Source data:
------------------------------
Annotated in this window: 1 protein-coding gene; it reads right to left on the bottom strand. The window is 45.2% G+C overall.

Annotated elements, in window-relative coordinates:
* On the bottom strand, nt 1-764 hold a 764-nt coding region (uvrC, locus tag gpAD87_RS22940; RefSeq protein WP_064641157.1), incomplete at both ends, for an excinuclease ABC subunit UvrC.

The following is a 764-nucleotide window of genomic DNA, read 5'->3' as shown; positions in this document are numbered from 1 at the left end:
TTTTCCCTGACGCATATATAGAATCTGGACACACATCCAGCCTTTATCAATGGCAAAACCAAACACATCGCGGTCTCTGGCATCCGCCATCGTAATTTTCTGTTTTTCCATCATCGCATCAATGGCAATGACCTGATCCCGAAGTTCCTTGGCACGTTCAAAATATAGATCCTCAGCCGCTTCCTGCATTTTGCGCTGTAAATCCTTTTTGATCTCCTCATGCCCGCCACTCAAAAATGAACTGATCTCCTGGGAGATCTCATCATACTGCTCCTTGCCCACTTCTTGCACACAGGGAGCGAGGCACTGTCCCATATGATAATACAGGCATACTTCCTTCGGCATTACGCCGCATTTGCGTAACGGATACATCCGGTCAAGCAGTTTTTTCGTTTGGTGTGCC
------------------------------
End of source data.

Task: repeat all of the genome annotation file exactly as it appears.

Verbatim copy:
Annotated in this window: 1 protein-coding gene; it reads right to left on the bottom strand. The window is 45.2% G+C overall.

Annotated elements, in window-relative coordinates:
* On the bottom strand, nt 1-764 hold a 764-nt coding region (uvrC, locus tag gpAD87_RS22940; RefSeq protein WP_064641157.1), incomplete at both ends, for an excinuclease ABC subunit UvrC.

The following is a 764-nucleotide window of genomic DNA, read 5'->3' as shown; positions in this document are numbered from 1 at the left end:
TTTTCCCTGACGCATATATAGAATCTGGACACACATCCAGCCTTTATCAATGGCAAAACCAAACACATCGCGGTCTCTGGCATCCGCCATCGTAATTTTCTGTTTTTCCATCATCGCATCAATGGCAATGACCTGATCCCGAAGTTCCTTGGCACGTTCAAAATATAGATCCTCAGCCGCTTCCTGCATTTTGCGCTGTAAATCCTTTTTGATCTCCTCATGCCCGCCACTCAAAAATGAACTGATCTCCTGGGAGATCTCATCATACTGCTCCTTGCCCACTTCTTGCACACAGGGAGCGAGGCACTGTCCCATATGATAATACAGGCATACTTCCTTCGGCATTACGCCGCATTTGCGTAACGGATACATCCGGTCAAGCAGTTTTTTCGTTTGGTGTGCC